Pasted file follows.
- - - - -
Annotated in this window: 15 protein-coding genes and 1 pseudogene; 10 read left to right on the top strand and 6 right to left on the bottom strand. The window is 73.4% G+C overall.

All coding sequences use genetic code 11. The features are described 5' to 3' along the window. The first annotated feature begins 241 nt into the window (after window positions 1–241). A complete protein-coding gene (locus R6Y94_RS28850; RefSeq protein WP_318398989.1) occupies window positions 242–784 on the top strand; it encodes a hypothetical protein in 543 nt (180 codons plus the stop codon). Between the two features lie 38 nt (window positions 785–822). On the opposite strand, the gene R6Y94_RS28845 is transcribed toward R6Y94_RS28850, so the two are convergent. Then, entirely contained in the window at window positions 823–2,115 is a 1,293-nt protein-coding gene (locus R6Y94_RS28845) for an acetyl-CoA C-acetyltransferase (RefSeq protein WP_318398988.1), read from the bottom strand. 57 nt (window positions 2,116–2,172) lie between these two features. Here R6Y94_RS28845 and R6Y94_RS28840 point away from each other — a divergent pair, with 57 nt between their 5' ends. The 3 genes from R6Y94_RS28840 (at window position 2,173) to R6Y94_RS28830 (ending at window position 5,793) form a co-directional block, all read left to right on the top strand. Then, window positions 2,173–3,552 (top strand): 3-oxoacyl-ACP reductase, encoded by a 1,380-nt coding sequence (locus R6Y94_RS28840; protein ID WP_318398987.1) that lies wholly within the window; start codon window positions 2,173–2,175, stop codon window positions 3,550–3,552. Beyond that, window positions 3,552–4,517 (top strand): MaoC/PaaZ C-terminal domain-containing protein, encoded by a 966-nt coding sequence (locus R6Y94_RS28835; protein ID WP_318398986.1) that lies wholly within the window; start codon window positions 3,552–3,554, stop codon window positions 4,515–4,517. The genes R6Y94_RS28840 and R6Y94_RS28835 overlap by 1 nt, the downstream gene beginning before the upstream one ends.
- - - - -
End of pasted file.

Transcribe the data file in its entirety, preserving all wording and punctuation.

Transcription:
Annotated in this window: 15 protein-coding genes and 1 pseudogene; 10 read left to right on the top strand and 6 right to left on the bottom strand. The window is 73.4% G+C overall.

All coding sequences use genetic code 11. The features are described 5' to 3' along the window. The first annotated feature begins 241 nt into the window (after window positions 1–241). A complete protein-coding gene (locus R6Y94_RS28850; RefSeq protein WP_318398989.1) occupies window positions 242–784 on the top strand; it encodes a hypothetical protein in 543 nt (180 codons plus the stop codon). Between the two features lie 38 nt (window positions 785–822). On the opposite strand, the gene R6Y94_RS28845 is transcribed toward R6Y94_RS28850, so the two are convergent. Then, entirely contained in the window at window positions 823–2,115 is a 1,293-nt protein-coding gene (locus R6Y94_RS28845) for an acetyl-CoA C-acetyltransferase (RefSeq protein WP_318398988.1), read from the bottom strand. 57 nt (window positions 2,116–2,172) lie between these two features. Here R6Y94_RS28845 and R6Y94_RS28840 point away from each other — a divergent pair, with 57 nt between their 5' ends. The 3 genes from R6Y94_RS28840 (at window position 2,173) to R6Y94_RS28830 (ending at window position 5,793) form a co-directional block, all read left to right on the top strand. Then, window positions 2,173–3,552 (top strand): 3-oxoacyl-ACP reductase, encoded by a 1,380-nt coding sequence (locus R6Y94_RS28840; protein ID WP_318398987.1) that lies wholly within the window; start codon window positions 2,173–2,175, stop codon window positions 3,550–3,552. Beyond that, window positions 3,552–4,517 (top strand): MaoC/PaaZ C-terminal domain-containing protein, encoded by a 966-nt coding sequence (locus R6Y94_RS28835; protein ID WP_318398986.1) that lies wholly within the window; start codon window positions 3,552–3,554, stop codon window positions 4,515–4,517. The genes R6Y94_RS28840 and R6Y94_RS28835 overlap by 1 nt, the downstream gene beginning before the upstream one ends.